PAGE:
The hearing of an avian predator and its avian prey

  title={The hearing of an avian predator and its avian prey},
  author={Georg Martin Klump and Erika Kretzschmar and Eberhard Curio},
  journal={Behavioral Ecology and Sociobiology},
SummaryAuditory tuning curves of a small songbird, the great tit (Parus major), and of its principal avian predator, the European sparrowhawk (Accipiter nisus), were determined by an operant positive reinforcement conditioning procedure, using the method of constant stimuli. Thresholds were measured by the criterion of a 50% correct response and a d′ of 1.5 for intra- and interspecific comparison, respectively. The best frequency of both species was 2 kHz, the hawk being 6.5 dB SPL more… 
Comparison of Vocal Signals of Three Species of African Finches
African finches of a monophyletic group in the Passeridae nest in colonies with roofed nests thatched of dry grass-stems, with some idea of the selection pressures in the evolution of these signals.
The great tit's (Parus major) auditory resolution in azimuth
The duration of the stimulus had no effect on the resolution in azimuth for a range of durations from 40 ms to 300 ms, which suggests that the great tit may locate a sound source in an open loop fashion.
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Acoustic location of conspecifics in a nocturnal bird: the corncrake Crex crex
  • P. Ręk
  • Psychology
    acta ethologica
  • 2013
The results gave no evidence of corncrakes moving specifically in order to locate the source of the sound; they suggest that males moved toward or away from the already located sound.
Zebra finch song is a very short-range signal in the wild: evidence from an integrated approach
It is shown that wild zebra finch song is a very short-range signal with an audible range of about nine meters and that even the louder distance calls do not carry much farther, compared with songbirds that use their song as a long-range advertisement signal.
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Effects of Cover on Loud Trill-Call and Soft Seet-Call Use in the Crested tit Parus Cristatus
It is suggested that the long-range part of contact communication in crested tits is strongly affected by the level of perceived predation risk, in accordance with the data on hearing ability of predators.
The adaptive utility of Richardson’s ground squirrel (Spermophilus richardsonii) short-range ultrasonic alarm signals
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studied production specificity and contextual independence in the alarm calls of seven marmot species (
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An anti-predator response in the great tit (Parus major): Is it tuned to predator risk?
Two semi-quantitative predictions about the intensity of defence against a predator based on the associated costs and benefits as a function of predator species, were examined in great tits (Parus major) feeding nestlings, with the exception of the response to the pigmy owl.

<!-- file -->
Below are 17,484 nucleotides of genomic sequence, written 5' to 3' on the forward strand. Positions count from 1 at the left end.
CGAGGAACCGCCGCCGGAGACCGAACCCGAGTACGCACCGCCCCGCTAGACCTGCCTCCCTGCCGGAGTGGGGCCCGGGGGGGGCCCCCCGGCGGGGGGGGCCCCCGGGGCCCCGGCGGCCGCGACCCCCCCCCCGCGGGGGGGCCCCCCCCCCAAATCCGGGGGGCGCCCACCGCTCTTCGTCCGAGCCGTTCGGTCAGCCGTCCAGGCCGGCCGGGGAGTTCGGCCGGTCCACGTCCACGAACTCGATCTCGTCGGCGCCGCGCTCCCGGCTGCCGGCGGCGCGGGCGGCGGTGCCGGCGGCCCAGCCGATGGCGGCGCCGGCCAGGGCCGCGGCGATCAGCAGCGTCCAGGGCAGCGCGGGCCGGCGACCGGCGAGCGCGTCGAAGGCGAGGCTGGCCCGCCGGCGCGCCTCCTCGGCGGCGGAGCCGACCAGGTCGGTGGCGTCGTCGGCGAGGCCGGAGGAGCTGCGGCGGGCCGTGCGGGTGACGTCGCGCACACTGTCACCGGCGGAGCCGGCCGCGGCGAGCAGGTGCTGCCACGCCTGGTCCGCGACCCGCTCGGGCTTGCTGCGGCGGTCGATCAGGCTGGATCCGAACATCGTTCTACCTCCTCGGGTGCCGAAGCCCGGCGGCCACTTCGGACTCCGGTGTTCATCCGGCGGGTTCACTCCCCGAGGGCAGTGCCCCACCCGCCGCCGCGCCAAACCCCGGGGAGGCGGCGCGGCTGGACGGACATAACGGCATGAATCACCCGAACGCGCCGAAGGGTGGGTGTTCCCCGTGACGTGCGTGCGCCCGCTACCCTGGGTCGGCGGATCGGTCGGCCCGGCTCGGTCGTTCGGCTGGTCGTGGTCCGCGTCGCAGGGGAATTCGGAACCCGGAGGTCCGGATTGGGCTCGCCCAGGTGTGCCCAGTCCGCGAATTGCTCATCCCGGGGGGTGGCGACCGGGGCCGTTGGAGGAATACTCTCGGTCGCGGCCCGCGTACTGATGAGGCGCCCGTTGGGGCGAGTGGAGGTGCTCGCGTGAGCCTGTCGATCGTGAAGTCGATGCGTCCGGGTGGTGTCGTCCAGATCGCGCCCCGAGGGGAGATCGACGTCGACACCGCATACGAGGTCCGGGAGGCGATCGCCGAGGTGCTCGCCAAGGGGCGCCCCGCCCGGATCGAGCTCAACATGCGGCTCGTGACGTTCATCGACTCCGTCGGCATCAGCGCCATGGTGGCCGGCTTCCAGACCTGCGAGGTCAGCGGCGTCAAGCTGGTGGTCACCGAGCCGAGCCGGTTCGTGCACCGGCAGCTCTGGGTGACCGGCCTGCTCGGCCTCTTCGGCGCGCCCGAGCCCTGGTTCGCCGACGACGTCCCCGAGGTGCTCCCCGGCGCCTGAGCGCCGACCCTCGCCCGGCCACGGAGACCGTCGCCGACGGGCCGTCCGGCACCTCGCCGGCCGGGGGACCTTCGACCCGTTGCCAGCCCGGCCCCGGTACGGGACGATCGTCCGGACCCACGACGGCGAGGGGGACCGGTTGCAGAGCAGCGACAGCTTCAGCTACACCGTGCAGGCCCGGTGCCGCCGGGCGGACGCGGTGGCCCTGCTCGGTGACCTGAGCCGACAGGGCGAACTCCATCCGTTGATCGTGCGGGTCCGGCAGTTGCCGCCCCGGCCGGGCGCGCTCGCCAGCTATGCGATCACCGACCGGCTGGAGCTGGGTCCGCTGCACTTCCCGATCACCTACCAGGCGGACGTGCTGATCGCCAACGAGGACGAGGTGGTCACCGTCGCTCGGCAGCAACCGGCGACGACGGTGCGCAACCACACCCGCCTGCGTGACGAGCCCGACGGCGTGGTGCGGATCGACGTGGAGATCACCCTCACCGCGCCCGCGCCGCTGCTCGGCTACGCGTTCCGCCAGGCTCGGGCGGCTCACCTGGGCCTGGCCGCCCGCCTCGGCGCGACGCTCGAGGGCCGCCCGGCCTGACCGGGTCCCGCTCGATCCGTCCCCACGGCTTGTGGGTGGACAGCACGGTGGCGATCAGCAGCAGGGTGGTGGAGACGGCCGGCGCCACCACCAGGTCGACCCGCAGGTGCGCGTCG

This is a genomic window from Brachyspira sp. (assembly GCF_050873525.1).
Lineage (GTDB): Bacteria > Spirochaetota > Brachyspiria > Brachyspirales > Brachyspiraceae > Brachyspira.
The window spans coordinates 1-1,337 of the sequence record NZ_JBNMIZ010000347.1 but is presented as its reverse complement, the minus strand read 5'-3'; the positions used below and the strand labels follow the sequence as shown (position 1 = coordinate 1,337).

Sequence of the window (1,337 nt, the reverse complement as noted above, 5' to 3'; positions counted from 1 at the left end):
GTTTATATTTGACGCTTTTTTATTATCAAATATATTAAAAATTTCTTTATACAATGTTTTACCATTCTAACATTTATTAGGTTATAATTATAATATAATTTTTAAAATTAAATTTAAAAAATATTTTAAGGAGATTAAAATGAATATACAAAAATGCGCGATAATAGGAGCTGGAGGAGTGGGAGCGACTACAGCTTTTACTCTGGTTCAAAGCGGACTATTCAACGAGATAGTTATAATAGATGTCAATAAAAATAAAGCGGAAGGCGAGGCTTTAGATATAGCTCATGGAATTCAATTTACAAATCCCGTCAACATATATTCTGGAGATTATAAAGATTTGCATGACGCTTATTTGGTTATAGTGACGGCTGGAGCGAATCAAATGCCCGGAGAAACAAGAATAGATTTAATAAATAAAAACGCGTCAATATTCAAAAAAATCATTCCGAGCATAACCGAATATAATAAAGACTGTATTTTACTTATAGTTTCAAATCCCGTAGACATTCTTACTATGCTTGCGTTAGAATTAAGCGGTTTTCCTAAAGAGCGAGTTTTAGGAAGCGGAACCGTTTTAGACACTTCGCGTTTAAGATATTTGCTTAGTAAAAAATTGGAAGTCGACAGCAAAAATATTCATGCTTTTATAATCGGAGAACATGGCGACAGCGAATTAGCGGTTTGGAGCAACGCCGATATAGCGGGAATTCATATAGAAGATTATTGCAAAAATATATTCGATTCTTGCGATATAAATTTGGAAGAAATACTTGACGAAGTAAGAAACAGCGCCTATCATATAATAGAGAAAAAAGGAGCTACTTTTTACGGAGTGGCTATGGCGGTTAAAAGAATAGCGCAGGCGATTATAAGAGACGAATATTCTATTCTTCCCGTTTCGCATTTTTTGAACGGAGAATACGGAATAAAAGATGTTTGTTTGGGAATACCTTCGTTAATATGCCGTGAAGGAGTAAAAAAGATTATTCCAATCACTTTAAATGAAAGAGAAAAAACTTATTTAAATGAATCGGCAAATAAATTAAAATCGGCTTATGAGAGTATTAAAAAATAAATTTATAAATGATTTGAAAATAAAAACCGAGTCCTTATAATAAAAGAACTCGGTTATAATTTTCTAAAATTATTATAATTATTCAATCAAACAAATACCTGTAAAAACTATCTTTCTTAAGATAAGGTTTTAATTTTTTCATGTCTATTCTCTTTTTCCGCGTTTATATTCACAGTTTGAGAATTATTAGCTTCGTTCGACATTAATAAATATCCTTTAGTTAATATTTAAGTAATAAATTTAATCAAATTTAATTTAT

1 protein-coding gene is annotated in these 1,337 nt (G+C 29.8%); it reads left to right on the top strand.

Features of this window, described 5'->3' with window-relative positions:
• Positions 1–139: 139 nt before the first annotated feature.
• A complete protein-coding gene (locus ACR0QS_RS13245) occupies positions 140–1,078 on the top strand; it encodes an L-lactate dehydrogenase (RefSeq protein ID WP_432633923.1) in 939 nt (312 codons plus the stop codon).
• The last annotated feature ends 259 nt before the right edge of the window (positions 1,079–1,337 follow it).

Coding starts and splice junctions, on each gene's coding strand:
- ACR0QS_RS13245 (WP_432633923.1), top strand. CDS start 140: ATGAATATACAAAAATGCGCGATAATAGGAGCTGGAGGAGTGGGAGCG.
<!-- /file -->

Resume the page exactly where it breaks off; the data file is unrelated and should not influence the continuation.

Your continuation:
Effects of Nesting Sparrowhawks on Nesting Tits
  • T. Geer
  • Environmental Science, Biology
  • 1978
The hawk nests are shown to be occupied by Sparrowhawks and thus to analyze the predator's effect on the prey population, which results in a population of undisturbed birds near it.
The active space of red-winged blackbird song
SummaryActive space, that distance from the source over which signal amplitude remains above the detection threshold of potential receivers, was determined for Red-winged Blackbird (Agelaius
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Two facts mitigating against Morton's sound “window” as an explanation for lower frequencies in songs of forest as opposed to open country birds are presence of similar “windows” in both habitats and restriction of windows to a zone close to the ground in most habitats.
A Comparative Study of the Songs and Alarm Calls of some Parus Species
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Comparative Studies of Hearing in Vertebrates
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Behavior and psychophysics of hearing in birds
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Auditory sensitivity, equal loudness, temporal resolving power, and vocalizations in the house finch (Carpodacus mexicanus).
Absolute thresholds for pure tones were measured in four house finches by use of avoidance conditioning and a modified method of limits and the average power spectra of selected individual vocalizations are presented.
Eagles, Hawks and Falcons of the World by Leslie Brown and Dean Amadon. Two vols. Country Life, 15 gns.
This is a book which will be of the greatest value to all who take an interest in waterfowl, specialist and non-specialist alike.
The Evolution of Reciprocal Altruism
  • R. Trivers
  • Psychology
    The Quarterly Review of Biology
  • 1971
A model is presented to account for the natural selection of what is termed reciprocally altruistic behavior. The model shows how selection can operate against the cheater (non-reciprocator) in the